Mauritius has gone 'extra mile' for India tax treaty: Minister
Port Louis: Hopeful of reaching an agreement soon on the long-pending revision of tax treaty with India, Mauritius says it has gone 'extra mile' to ensure that the pact does not get misused for illicit activities like money laundering and round-tripping of funds.
Mauritius is willing to take even further steps to resolve any pending issues and reach a "win-win situation" for both the countries, as the treaty has been mutually beneficial in the past three decades, the country's Vice Prime Minister and Minister of Finance and Economic Development Xavier Luc Duval told the agency in an interview.
"I am hopeful. I would hope that we could come to an agreement to ensure certainty and predictability," Duval said in reply to a question on whether he expects to reach an agreement with India on revision of the DTAA (Double Taxation Avoidance Agreement) between the two countries.
"The existing DTAA was signed almost 30 years ago and it has been beneficial to both India and Mauritius and we would like to see this continue given the mutual benefits available from this treaty," he said.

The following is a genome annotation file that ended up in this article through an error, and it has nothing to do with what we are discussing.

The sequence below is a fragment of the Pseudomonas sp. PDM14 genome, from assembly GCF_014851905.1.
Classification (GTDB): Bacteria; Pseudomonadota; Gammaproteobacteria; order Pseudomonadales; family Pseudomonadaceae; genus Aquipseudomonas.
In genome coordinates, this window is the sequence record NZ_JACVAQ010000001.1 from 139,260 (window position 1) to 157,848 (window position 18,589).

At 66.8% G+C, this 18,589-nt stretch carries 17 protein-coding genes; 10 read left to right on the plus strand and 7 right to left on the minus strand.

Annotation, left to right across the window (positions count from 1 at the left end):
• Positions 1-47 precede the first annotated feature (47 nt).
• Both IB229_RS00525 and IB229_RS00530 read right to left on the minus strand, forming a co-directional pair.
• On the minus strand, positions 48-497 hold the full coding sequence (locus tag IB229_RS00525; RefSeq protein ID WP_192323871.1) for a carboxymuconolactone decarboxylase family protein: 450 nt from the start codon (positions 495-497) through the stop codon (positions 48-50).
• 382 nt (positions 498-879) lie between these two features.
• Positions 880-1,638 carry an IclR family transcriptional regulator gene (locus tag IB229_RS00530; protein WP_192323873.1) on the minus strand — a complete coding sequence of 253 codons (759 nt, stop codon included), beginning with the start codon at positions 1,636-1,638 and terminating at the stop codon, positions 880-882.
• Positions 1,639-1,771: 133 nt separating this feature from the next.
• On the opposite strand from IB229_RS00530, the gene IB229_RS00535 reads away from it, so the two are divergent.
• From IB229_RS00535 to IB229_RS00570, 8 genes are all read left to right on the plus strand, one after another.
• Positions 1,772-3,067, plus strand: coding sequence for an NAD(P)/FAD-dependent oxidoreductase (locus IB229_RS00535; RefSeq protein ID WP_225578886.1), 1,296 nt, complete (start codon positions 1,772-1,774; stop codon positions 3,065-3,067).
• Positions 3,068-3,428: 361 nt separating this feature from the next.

The two countries had signed this DTAA in 1982 when late Indira Gandhi was India's Prime Minister and the treaty was part of various steps initiated by the two countries for strengthening the flow of investments to and from Mauritius.
While the treaty has helped in driving a significant flow of foreign investments coming to India through Mauritius over the years, there have also been concerns in the recent years about a suspected misuse of this pact for round-tripping of funds and laundering of illicit money by Indian entities through this Indian Ocean island nation.
Consequently, India sought to revise the treaty a few years ago, but the matter has been dragging for one or other reason, although a joint working group has been working on revision of the pact for quite some time.
When asked why the revision of the treaty was taking so much time and what are the contentious issues, Duval said: "It will be difficult to comment on specific matters being dealt with in our negotiations. But I understand from the officials engaged in the discussions that there is a greater understanding of the issues on each side and that progress is being made."
"We are hopeful that we can come to an agreement in the near future," he said, while adding that Mauritius in the meantime has introduced a number of measures to address the issues such as round tripping.
"The fact remains that we have gone the extra mile. There are special India conditions in our guidelines for issuance of TRCs (Tax Residency Certificates) which does not allow a company to invest in India if the funds are found to be of Indian origin, TRCs are issued on annual basis.
"To plug any loopholes, we have allowed auditors from India to audit the books of these companies, and there are a number of other similar safeguards," he said.